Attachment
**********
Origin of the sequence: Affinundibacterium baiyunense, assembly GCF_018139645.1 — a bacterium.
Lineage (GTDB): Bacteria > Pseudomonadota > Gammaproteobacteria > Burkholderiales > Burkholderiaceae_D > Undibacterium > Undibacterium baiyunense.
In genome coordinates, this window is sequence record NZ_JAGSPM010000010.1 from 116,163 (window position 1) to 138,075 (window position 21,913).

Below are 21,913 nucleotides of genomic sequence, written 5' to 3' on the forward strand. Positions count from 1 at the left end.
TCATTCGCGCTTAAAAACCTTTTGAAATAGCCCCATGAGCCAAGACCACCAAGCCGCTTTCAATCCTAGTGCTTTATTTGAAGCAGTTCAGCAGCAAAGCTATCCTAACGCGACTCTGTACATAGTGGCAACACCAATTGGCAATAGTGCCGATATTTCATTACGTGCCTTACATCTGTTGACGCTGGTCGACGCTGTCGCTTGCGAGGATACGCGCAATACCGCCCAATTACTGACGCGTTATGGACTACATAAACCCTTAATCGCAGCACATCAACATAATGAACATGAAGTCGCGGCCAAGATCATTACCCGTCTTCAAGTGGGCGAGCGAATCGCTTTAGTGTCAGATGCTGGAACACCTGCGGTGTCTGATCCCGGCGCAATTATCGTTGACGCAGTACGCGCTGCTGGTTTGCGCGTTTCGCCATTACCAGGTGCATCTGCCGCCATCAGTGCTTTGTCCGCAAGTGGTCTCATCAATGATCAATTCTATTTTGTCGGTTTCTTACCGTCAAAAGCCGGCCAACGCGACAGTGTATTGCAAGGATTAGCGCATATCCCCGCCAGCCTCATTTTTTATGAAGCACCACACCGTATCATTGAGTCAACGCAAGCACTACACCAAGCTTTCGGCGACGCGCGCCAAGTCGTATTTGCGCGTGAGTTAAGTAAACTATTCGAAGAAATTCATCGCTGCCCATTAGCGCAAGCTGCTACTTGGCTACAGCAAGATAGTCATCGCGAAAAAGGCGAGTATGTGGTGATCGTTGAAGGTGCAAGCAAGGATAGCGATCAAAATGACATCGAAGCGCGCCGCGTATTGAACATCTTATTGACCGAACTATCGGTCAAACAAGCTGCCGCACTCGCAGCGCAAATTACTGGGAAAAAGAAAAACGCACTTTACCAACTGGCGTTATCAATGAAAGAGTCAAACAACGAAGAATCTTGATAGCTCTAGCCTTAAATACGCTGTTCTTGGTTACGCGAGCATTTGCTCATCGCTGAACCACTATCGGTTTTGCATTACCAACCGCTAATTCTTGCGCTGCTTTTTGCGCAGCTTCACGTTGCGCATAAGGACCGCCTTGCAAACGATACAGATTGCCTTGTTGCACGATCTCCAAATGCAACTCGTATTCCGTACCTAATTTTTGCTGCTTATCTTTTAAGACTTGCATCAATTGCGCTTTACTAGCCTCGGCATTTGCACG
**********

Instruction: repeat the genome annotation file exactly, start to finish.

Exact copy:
Origin of the sequence: Affinundibacterium baiyunense, assembly GCF_018139645.1 — a bacterium.
Lineage (GTDB): Bacteria > Pseudomonadota > Gammaproteobacteria > Burkholderiales > Burkholderiaceae_D > Undibacterium > Undibacterium baiyunense.
In genome coordinates, this window is sequence record NZ_JAGSPM010000010.1 from 116,163 (window position 1) to 138,075 (window position 21,913).

Below are 21,913 nucleotides of genomic sequence, written 5' to 3' on the forward strand. Positions count from 1 at the left end.
TCATTCGCGCTTAAAAACCTTTTGAAATAGCCCCATGAGCCAAGACCACCAAGCCGCTTTCAATCCTAGTGCTTTATTTGAAGCAGTTCAGCAGCAAAGCTATCCTAACGCGACTCTGTACATAGTGGCAACACCAATTGGCAATAGTGCCGATATTTCATTACGTGCCTTACATCTGTTGACGCTGGTCGACGCTGTCGCTTGCGAGGATACGCGCAATACCGCCCAATTACTGACGCGTTATGGACTACATAAACCCTTAATCGCAGCACATCAACATAATGAACATGAAGTCGCGGCCAAGATCATTACCCGTCTTCAAGTGGGCGAGCGAATCGCTTTAGTGTCAGATGCTGGAACACCTGCGGTGTCTGATCCCGGCGCAATTATCGTTGACGCAGTACGCGCTGCTGGTTTGCGCGTTTCGCCATTACCAGGTGCATCTGCCGCCATCAGTGCTTTGTCCGCAAGTGGTCTCATCAATGATCAATTCTATTTTGTCGGTTTCTTACCGTCAAAAGCCGGCCAACGCGACAGTGTATTGCAAGGATTAGCGCATATCCCCGCCAGCCTCATTTTTTATGAAGCACCACACCGTATCATTGAGTCAACGCAAGCACTACACCAAGCTTTCGGCGACGCGCGCCAAGTCGTATTTGCGCGTGAGTTAAGTAAACTATTCGAAGAAATTCATCGCTGCCCATTAGCGCAAGCTGCTACTTGGCTACAGCAAGATAGTCATCGCGAAAAAGGCGAGTATGTGGTGATCGTTGAAGGTGCAAGCAAGGATAGCGATCAAAATGACATCGAAGCGCGCCGCGTATTGAACATCTTATTGACCGAACTATCGGTCAAACAAGCTGCCGCACTCGCAGCGCAAATTACTGGGAAAAAGAAAAACGCACTTTACCAACTGGCGTTATCAATGAAAGAGTCAAACAACGAAGAATCTTGATAGCTCTAGCCTTAAATACGCTGTTCTTGGTTACGCGAGCATTTGCTCATCGCTGAACCACTATCGGTTTTGCATTACCAACCGCTAATTCTTGCGCTGCTTTTTGCGCAGCTTCACGTTGCGCATAAGGACCGCCTTGCAAACGATACAGATTGCCTTGTTGCACGATCTCCAAATGCAACTCGTATTCCGTACCTAATTTTTGCTGCTTATCTTTTAAGACTTGCATCAATTGCGCTTTACTAGCCTCGGCATTTGCACG